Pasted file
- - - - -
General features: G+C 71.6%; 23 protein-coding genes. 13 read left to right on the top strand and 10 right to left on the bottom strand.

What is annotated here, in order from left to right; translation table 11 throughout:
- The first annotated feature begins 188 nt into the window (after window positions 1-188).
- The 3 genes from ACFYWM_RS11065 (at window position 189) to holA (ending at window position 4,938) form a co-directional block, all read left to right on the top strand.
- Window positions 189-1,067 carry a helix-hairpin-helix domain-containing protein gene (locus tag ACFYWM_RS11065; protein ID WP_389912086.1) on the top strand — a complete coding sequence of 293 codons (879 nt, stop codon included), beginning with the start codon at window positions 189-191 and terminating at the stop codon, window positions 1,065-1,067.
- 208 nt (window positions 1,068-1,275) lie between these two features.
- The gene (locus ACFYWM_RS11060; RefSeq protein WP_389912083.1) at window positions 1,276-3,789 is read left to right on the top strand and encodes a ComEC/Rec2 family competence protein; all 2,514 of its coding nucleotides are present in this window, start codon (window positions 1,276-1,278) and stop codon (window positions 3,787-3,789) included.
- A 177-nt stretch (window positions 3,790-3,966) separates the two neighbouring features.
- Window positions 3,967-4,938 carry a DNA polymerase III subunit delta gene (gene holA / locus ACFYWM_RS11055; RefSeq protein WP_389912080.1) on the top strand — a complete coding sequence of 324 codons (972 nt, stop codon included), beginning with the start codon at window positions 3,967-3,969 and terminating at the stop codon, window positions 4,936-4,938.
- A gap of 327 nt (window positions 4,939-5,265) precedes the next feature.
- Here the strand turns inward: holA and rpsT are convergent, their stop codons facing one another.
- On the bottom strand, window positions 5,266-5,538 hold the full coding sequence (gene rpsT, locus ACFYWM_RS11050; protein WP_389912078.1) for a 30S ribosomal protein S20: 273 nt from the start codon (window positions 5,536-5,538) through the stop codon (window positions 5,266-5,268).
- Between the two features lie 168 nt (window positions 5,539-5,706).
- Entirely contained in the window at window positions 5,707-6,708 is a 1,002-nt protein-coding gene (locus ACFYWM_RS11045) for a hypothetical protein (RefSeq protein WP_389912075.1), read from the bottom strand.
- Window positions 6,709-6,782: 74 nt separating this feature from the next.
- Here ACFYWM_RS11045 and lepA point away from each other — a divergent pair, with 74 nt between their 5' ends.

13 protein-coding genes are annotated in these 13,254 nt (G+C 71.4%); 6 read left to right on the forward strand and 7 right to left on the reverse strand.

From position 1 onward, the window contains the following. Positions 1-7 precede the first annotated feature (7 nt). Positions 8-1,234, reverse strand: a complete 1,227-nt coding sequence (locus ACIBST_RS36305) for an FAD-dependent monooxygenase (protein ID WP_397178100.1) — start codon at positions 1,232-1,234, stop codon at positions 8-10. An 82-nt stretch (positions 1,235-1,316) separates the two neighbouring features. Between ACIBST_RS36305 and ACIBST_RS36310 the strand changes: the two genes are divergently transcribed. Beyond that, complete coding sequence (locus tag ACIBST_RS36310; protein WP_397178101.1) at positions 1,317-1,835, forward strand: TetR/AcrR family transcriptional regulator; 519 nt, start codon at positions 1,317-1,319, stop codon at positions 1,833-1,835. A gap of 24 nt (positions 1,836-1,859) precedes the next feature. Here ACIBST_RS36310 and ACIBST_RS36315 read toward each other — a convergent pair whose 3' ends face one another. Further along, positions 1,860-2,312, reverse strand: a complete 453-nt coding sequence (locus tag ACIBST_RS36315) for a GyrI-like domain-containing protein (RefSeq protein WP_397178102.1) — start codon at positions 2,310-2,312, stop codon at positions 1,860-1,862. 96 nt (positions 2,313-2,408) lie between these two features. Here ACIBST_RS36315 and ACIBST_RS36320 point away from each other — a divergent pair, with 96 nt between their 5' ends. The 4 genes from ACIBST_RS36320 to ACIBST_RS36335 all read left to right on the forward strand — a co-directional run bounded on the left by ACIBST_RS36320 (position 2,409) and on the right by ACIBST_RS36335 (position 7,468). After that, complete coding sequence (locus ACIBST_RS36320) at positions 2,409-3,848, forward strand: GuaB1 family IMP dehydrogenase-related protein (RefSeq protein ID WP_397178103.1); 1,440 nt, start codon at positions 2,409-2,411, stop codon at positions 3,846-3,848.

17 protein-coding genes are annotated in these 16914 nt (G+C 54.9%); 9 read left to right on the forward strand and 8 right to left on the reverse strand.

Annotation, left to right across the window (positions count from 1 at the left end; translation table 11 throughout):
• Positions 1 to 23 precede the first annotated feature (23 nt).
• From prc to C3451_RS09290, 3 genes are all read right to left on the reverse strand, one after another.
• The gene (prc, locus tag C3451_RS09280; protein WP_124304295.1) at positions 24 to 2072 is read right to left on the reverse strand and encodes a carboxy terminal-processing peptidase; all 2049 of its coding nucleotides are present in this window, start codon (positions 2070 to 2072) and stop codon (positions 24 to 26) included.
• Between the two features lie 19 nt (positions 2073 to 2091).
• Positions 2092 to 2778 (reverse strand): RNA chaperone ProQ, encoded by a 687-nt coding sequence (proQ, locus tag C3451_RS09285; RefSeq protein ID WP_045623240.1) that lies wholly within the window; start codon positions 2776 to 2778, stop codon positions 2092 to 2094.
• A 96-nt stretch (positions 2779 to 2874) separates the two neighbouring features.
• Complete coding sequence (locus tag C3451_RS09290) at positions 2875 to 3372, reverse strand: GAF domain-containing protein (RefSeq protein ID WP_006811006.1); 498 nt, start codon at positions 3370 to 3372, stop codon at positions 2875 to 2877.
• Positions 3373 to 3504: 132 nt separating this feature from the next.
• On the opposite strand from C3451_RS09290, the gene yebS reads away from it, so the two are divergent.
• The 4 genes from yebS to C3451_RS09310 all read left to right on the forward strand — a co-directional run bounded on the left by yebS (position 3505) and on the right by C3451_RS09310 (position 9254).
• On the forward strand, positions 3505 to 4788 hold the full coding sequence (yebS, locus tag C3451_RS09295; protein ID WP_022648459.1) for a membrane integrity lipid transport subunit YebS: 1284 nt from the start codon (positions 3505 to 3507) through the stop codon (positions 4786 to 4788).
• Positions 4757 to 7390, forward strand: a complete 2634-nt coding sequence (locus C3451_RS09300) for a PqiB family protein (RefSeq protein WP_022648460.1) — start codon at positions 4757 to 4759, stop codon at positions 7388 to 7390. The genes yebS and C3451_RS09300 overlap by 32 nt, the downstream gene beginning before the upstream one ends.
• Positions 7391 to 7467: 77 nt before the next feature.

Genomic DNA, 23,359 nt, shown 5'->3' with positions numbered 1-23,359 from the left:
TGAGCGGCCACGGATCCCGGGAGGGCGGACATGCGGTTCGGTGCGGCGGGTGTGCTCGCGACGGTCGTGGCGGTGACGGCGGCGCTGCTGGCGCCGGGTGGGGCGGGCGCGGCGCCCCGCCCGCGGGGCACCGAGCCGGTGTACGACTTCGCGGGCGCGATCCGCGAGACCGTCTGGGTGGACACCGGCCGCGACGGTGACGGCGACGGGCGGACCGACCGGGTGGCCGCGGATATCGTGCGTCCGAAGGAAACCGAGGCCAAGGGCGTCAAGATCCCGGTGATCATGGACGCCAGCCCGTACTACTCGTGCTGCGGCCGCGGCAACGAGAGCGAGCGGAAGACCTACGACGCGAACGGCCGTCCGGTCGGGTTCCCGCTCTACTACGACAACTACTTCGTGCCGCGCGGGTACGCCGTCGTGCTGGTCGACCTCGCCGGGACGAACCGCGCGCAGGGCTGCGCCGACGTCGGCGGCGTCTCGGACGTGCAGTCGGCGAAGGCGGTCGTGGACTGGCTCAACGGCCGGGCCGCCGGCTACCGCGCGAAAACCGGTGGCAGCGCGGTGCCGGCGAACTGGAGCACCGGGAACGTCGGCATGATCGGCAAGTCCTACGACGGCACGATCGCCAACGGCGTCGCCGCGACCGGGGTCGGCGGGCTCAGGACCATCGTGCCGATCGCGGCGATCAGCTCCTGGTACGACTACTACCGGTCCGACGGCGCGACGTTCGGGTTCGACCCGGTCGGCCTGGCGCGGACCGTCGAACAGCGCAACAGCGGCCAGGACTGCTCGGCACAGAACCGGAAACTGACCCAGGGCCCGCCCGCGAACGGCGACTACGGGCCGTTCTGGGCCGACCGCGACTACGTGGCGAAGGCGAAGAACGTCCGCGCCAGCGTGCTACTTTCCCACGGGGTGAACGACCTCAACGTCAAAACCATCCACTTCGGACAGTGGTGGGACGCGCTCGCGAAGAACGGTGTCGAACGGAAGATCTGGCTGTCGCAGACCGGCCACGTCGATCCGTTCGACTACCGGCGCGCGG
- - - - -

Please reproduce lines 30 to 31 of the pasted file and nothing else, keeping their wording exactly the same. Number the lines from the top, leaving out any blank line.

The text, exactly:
• The 4 genes from yebS to C3451_RS09310 all read left to right on the forward strand — a co-directional run bounded on the left by yebS (position 3505) and on the right by C3451_RS09310 (position 9254).
• On the forward strand, positions 3505 to 4788 hold the full coding sequence (yebS, locus tag C3451_RS09295; protein ID WP_022648459.1) for a membrane integrity lipid transport subunit YebS: 1284 nt from the start codon (positions 3505 to 3507) through the stop codon (positions 4786 to 4788).